As the owner of a local pet care company I am writing to remind readers that bonfire night is nearly upon us, and as such, would ask people to think about how they will look after their pets, for whom the loud pops, bangs and whizzes can be stressful.
So we’ve gathered together tips as to how to keep pets safe and calm.
Cats can be timid creatures at the best of times and fireworks can really scare them. Add in their regular nocturnal activities, and you have a potentially dangerous situation, so keep your cat indoors after dark and provide a litter tray if he/she is used to going outdoors.
However, be aware that shutting a cat indoors, when it normally comes and goes as it pleases, will be stressful in itself, particularly in multi-cat households.
Frightened cats like somewhere safe to hide, so ensure that they get under a bed, on top of a wardrobe, inside an igloo cat bed or in a cardboard box etc.
Also, try to keep all doors and windows shut, with curtains closed, TV and music on quietly, to reduce noise and light flashes and the chance of them escaping.
When it comes to dogs, make sure you are back from your walk before it gets dark and the bangs start.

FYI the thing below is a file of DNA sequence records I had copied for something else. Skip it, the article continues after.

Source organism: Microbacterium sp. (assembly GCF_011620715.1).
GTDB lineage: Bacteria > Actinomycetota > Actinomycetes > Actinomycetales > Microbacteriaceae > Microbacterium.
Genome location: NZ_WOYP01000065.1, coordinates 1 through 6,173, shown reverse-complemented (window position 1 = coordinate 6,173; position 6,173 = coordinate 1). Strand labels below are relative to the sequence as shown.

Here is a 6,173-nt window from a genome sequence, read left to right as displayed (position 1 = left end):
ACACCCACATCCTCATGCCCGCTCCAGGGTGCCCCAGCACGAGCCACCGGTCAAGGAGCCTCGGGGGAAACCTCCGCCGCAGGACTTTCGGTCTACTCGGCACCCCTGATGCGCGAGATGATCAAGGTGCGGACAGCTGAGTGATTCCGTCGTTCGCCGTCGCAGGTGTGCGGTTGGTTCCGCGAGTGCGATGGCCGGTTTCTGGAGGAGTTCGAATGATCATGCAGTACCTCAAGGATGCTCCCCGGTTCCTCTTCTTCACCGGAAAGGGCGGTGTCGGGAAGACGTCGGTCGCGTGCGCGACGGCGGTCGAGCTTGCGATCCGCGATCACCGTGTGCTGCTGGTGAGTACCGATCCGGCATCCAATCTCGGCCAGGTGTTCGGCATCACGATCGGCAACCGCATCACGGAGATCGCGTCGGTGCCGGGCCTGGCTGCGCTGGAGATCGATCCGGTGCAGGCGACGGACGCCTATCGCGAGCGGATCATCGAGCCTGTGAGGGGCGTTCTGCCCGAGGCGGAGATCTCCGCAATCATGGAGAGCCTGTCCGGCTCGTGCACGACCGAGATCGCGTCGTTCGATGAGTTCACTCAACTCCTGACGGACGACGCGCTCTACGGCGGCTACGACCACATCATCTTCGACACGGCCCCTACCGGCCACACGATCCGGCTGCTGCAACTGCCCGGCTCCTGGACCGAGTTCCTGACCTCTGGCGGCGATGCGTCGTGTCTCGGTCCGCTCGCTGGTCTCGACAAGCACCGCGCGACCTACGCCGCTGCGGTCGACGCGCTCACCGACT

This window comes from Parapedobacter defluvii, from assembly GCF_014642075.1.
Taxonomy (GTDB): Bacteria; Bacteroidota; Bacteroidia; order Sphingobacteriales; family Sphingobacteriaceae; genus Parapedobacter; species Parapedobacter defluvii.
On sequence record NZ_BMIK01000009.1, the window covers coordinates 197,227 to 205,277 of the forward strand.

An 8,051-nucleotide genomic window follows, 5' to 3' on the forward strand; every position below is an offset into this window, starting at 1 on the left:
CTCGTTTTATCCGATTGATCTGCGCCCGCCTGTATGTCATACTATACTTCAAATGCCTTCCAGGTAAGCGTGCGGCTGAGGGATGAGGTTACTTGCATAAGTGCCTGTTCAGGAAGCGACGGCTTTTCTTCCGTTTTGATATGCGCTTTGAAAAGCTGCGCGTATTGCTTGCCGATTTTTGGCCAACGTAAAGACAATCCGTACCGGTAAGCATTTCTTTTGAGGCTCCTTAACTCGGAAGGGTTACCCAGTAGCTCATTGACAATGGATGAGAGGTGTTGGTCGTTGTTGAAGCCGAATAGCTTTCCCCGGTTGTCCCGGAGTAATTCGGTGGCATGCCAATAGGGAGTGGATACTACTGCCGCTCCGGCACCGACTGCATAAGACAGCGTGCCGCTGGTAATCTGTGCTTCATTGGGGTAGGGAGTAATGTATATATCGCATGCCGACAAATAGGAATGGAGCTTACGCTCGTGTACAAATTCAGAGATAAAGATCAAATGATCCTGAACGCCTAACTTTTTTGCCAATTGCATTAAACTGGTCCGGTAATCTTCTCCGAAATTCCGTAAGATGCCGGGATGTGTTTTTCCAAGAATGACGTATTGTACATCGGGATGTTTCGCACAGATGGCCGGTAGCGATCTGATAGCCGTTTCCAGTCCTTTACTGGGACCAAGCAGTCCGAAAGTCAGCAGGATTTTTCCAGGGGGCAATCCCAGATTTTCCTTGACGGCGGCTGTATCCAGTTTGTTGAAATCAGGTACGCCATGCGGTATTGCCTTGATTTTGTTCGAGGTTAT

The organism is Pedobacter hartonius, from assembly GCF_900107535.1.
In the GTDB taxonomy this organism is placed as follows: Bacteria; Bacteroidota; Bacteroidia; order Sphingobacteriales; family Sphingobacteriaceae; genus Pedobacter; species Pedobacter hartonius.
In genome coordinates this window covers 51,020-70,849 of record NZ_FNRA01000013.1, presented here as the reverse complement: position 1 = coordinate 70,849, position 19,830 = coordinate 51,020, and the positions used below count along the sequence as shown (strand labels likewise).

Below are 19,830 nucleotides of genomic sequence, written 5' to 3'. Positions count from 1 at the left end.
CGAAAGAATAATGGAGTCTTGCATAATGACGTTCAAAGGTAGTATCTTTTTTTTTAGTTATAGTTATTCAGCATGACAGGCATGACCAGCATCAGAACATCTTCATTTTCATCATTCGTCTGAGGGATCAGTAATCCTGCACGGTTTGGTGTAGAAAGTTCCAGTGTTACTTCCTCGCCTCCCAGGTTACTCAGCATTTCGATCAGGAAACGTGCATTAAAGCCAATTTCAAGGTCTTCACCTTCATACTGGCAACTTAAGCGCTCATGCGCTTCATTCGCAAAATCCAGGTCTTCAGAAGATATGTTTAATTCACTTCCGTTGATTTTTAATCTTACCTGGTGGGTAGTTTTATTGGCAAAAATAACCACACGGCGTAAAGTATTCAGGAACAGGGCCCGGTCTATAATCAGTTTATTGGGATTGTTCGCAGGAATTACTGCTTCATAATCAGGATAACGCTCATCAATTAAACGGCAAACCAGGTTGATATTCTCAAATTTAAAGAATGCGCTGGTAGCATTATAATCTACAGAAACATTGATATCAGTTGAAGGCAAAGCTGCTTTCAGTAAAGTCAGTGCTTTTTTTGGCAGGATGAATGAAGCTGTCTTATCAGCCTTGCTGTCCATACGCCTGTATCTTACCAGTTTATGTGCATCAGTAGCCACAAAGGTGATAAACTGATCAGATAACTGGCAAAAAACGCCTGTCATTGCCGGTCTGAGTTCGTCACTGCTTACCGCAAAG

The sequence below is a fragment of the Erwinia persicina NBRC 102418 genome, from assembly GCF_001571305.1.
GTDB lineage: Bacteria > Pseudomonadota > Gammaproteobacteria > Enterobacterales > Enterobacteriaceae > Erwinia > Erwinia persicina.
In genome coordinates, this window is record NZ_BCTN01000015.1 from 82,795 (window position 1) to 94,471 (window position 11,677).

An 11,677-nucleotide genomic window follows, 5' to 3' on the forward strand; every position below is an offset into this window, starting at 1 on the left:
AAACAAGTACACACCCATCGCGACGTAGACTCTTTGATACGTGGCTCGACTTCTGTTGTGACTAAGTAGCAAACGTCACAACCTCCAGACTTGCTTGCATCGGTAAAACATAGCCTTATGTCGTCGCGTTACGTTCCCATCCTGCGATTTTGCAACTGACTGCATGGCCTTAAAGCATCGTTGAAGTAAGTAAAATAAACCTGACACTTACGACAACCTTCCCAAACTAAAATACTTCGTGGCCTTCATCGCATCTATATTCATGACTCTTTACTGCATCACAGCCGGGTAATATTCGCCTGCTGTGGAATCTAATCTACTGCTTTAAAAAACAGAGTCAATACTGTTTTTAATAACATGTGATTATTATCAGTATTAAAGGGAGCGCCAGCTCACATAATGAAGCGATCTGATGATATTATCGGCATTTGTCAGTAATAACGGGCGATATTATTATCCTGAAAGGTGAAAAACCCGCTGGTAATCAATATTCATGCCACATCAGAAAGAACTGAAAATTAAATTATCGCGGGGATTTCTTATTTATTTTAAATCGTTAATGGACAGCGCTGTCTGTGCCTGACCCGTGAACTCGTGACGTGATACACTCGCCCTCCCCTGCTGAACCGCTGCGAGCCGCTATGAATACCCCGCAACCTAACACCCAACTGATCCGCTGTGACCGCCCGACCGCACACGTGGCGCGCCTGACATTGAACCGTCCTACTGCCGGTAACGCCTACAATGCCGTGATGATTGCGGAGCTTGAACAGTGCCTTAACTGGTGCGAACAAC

If necessary, when letting the dog out later, take it out on a lead into your garden so you can get it straight back in if it appears too scared. Put paper down in case of overnight accidents
Shut all doors and windows, a frightened dog running around on the road outside could cause a terrible accident.
As with cats, make sure their microchips are up to date.
Again, make a den for your dog to hide in if they want to. Set this up before if necessary, to get them used to it.
Following the feline advice, make sure curtains are drawn.
Horses can get just as scared of fireworks as cats and dogs, so have a think about how you are going to get your ponies through the firework season.
Speak to people who live close to your horse’s field and find out if they are planning a fireworks party.
Ask them not to use Chinese lanterns which have been known to cause horrendous burns to the animals they land on while alight, not to mention the danger to any livestock’s intestines if they eat the wire as it lays in the grass the next day.
Bring your horse into a stable, where it will be safe.
Also, re-visit your fire safety drill in case hay/straw catches fire from a rogue firework or Chinese lantern, and in the morning, check your horse’s field for debris/fireworks.
As for rabbits and guinea pigs, if possible, bring them inside, into a garage or the house.
Consider draping a duvet/blanket over the cage to muffle the noise.
If you are worried talk to your vet.
Karen and Billy Gregory,
Petpals Hartlepool and East Durham.